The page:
For now, there is a happy co-existence of the old and the new. The ECB’s announcement in May that it would purchase up to €60bn of covered bonds sent the moribund market into a catch-up frenzy. The primary market consequently witnessed the busiest session for new jumbo supply since May 2008.
Banks made a beeline to welcome the return of this important funding tool and promptly placed €6.5bn through five new benchmark bonds by the end of the week beginning May 11. It was an impressive revival, given that the first four months of this year only brought seven new benchmarks.
"It goes without saying that a powerful player like the ECB committing to absorb a significant amount of a certain market defines a hard valuation backstop," said Florian Hillenbrand, a covered bond strategist at UniCredit. "The fear of many investors, that every point of time for an investment was second-best because spreads widened with every new issue, is practically off the agenda."
Since mid-May, as supply in the covered bonds market has picked up, primary market activity in the government-guaranteed senior bonds space has cooled off. An increase in investor risk appetite has to some extent made market access possible across the credit and capital spectrum.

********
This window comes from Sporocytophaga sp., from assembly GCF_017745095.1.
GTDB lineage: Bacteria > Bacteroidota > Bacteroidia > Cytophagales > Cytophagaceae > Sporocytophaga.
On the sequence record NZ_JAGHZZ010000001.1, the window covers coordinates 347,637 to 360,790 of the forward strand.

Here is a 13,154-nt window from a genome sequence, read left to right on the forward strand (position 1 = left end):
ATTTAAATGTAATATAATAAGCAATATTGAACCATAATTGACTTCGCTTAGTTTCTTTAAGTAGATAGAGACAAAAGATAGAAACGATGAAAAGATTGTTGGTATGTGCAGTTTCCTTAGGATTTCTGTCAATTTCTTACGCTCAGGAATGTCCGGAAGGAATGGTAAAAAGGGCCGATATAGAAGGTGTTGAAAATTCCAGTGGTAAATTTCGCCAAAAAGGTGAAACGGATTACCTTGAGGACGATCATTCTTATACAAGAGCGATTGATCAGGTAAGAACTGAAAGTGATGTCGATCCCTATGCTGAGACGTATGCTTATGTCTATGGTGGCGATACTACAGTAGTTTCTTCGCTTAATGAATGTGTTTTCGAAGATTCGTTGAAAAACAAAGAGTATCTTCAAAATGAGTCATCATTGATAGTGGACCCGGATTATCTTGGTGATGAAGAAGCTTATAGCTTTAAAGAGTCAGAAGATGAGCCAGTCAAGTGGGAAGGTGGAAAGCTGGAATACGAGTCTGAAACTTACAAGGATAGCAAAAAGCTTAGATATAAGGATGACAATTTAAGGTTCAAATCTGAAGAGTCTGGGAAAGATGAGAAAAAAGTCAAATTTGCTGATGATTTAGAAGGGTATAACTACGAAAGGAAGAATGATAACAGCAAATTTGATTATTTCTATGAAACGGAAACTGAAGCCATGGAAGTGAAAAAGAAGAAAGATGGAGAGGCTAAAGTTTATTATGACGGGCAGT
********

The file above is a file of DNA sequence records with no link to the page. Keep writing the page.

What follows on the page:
"The use of covered bonds as collateral for repo business with central banks has become more popular and economical, stimulating a major increase in the number of financial institutions issuing covered bonds," said Holger Horn, senior director in Fitch Ratings' covered bond team.
The €500m two-year priced by A2/BBB+/A- rated Alpha Bank on May 28th in the senior, unsecured, unguaranteed market, and the re-opening of the Lower Tier 2 bullet format (10-year trades from Rabobank and Credit Agricole) and callable structures (by insurers RSA and Prudential) and even the Tier 1 (courtesy of Rabobank, again) all demonstrate that the conducive market backdrop has been put to good use by financial borrowers.
There are significant fees associated with government-guaranteed bonds that do not generally apply to covered bonds, except in a few jurisdictions where the guarantees covered them. In the UK, for instance, bonds issued under the HM Treasury's Credit Guarantee Scheme attract a fee of 100% of the institution's median five-year CDS spread in the 12 month period to July 2008 plus 50bp per annum. Such fees have made covered bonds an attractive, long-term and cheaper source of funding.